Tracing the agonies of Ahalya
- Renu Ramanath
Photo: Vipin Chandran

January 29, 2013

Ahalya is perhaps the most mysterious of all the Panchakanyas, the five Revered Women of the ancient Indian mythology. Many versions of her story exists in the different puranas, in some of which she is an innocent victim of treacherous seduction, in some others, she is a willing partner to Indra’s seduction of her.

Married to the Sage Gautama, by Brahma who created her, Ahalya lived a calm and disciplined life as an obedient wife to the great sage, performing her duties at the ashram devotedly, until the roving eyes of Indra, the king of gods, fell upon her. Enamoured of Ahalya’s beauty, Indra approached her in the guise of Gautama in his absence in order to satiate his lust. An enraged Gautama on discovering the treacherous act of Indra, inflicted curses not only upon Indra, but upon Ahalya too, cursing her to turn into a stone. As Ahalya begged for redressal, Gautama told her the footfall of Rama will redeem her.

This is one version of the story of Ahalya. There are many more. All the versions revolve around whether Ahalya consciously committed adultery or not. Not many tell us of Ahalya’s own thoughts and feelings, especially after the curse fell upon her. Usha Nangiar, the renowned performer of Kutiyattam and Nangiarkoothu, in her interpretation of Ahalya in the Ahalyamoksham Nangiarkoothu, composed and choreographed by her, explores the mentalscape of Ahalya especially during the millions of years she was forced to spend in the form of a stone. 

Ahalya is the last of the Panchakanyas to be brought onto the stage by Usha Nangiar. The traditional repertory of Nangiarkoothu does not contain any of these characters, though Tara and Sita were brought onto stage a couple of decades back. Mandodari and Draupadi were performed by Usha later on. They were given life and blood by the imagination of Usha, who wanted to breathe life into these wonderful women characters from the Indian epics like Ramayana and Mahabharatha.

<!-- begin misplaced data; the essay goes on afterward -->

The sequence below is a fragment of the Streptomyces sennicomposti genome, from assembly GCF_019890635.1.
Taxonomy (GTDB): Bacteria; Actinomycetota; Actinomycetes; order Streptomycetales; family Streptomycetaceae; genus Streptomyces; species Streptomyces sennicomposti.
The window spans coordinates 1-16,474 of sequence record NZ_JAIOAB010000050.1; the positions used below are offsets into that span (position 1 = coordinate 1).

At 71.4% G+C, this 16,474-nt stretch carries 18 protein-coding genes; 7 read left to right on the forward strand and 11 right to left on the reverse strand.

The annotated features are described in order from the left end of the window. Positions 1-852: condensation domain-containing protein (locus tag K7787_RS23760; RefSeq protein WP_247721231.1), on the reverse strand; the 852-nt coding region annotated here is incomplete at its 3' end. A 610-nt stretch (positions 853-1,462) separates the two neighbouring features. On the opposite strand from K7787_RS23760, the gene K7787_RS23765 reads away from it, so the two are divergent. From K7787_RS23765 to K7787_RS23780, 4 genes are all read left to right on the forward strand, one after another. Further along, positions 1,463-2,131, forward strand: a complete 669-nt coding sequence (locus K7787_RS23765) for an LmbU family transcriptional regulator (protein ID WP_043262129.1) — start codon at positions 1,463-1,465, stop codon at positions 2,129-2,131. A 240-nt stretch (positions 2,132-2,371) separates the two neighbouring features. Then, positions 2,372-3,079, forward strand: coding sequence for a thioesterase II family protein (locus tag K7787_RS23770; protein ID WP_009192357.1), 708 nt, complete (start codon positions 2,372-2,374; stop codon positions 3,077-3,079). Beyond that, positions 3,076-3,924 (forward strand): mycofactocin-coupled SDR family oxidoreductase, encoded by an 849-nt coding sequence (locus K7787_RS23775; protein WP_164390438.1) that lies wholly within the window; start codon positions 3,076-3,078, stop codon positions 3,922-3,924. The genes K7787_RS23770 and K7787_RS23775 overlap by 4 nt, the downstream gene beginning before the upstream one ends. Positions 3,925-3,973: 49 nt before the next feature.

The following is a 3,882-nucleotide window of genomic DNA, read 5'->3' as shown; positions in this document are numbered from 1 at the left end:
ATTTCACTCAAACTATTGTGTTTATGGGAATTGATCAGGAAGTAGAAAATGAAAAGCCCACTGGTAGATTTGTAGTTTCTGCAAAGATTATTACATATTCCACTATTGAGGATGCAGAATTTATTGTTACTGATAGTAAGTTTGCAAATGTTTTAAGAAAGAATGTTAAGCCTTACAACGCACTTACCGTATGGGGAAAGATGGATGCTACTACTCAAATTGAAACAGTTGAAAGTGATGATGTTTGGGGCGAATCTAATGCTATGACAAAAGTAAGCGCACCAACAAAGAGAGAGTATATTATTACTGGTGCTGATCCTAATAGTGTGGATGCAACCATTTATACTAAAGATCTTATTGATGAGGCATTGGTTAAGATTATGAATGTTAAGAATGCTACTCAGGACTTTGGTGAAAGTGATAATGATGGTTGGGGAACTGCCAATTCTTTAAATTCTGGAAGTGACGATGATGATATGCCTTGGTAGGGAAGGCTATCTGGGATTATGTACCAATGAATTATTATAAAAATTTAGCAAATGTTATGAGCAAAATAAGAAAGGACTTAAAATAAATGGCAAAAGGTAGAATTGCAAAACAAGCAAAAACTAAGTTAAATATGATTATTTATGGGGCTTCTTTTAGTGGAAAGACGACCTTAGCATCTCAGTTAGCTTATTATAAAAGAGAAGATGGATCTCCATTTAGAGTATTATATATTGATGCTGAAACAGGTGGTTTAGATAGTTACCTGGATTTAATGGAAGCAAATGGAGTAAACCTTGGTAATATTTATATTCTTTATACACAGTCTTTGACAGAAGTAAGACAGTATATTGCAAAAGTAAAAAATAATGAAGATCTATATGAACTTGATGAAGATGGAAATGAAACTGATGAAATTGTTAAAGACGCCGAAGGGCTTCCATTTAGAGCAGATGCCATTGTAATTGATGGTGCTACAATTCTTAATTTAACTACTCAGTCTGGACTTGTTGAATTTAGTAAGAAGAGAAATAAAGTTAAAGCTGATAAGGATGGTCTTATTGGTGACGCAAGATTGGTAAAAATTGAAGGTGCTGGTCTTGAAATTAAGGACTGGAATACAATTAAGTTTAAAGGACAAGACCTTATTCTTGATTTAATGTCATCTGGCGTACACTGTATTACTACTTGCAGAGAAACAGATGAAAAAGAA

Bringing each of these characters onto the stage was a unique challenge which Usha Nangiar took up with diligence. Getting the appropriate sloka-s that contains references to the particular character was the first hurdle. For Ahalya, Usha Nangiar chose two slokas from Ramayana, one beginning ‘Sruthuva gurorithi….’ (taken from Margi Sathi’s Sreeramacharitham Nangiarkoothu) and the Ahalya Sthuthi beginning, ‘Namasthe Rama Rama…’ from Balakandam of Thunchath Ezhuthachan’s Adhyathma Ramayanam.  For preparing the character of Ahalya, Usha Nangiar referred to many Sanskrit plays, which contained references to the incident of Ahalya Moksham.

Though there are many versions of the story of Ahalya, in Usha Nangiar’s rendition, she is the virtuous and dutiful wife of the hermit who is treacherously cheated by the lustful Indra who tricks Gautama away for his morning bath. When Indra approaches Ahalya in the guise of Gautama, she is taken by surprise, yet obeys without a question, as is her practice. When the enraged Gautama curses her to be turned into a stone and remain without drinking or eating, she is shocked and begs for redemption. In Usha’s portrayal, Ahalya has a mind and sensory perceptions within the stony exterior. She is aware of everything that happens around, but unable to respond. She gets the pangs of hunger, but cannot eat. She feels thirst, but cannot quench it. She experiences the lashing rain, the biting cold and the scorching sun as seasons change, unable to shelter herself. And, throughout, she is fearing, what if Rama, her redeemer, walks past her without recognising her.

The barely 75 minutes long performance was felt to be too short, giving rise to the feeling that the actor could have dwelled more into the thoughts and emotions raging within Ahalya during her penance through centuries. As always, Usha Nangiar embodied perfection in her each and every movement, even in the minutest move of an eyelid. The anguish of Ahalya, trapped within a stony façade, enacted from a seated position on the floor with only mukhabhinaya, was extremely touching. One major glitch was the light provided on the stage, with the two halogen lamps, casting ugly shadows on the actor’s face from the very beginning. Shadows kept dancing forth across the face throughout the performance, with only her excellent histrionics being able to overcome the hindrance.

The mizhavu maestro V.K.K.Hariharan, accompanied by Kalamandalam Rajeev, led the actor and the audience along the nuances of thalam, enhancing and colouring the emotional landscape of the character. Kalanilayam Unnikrishnan accompanied on edakka, and Athira Hariharan kept thalam.

The event was presented by Kochi-Muziris Biennale Foundation, at Changampuzha Park, Edappally.

Renu Ramanath is an independent writer and columnist based in Kochi, specialising in visual and performing arts.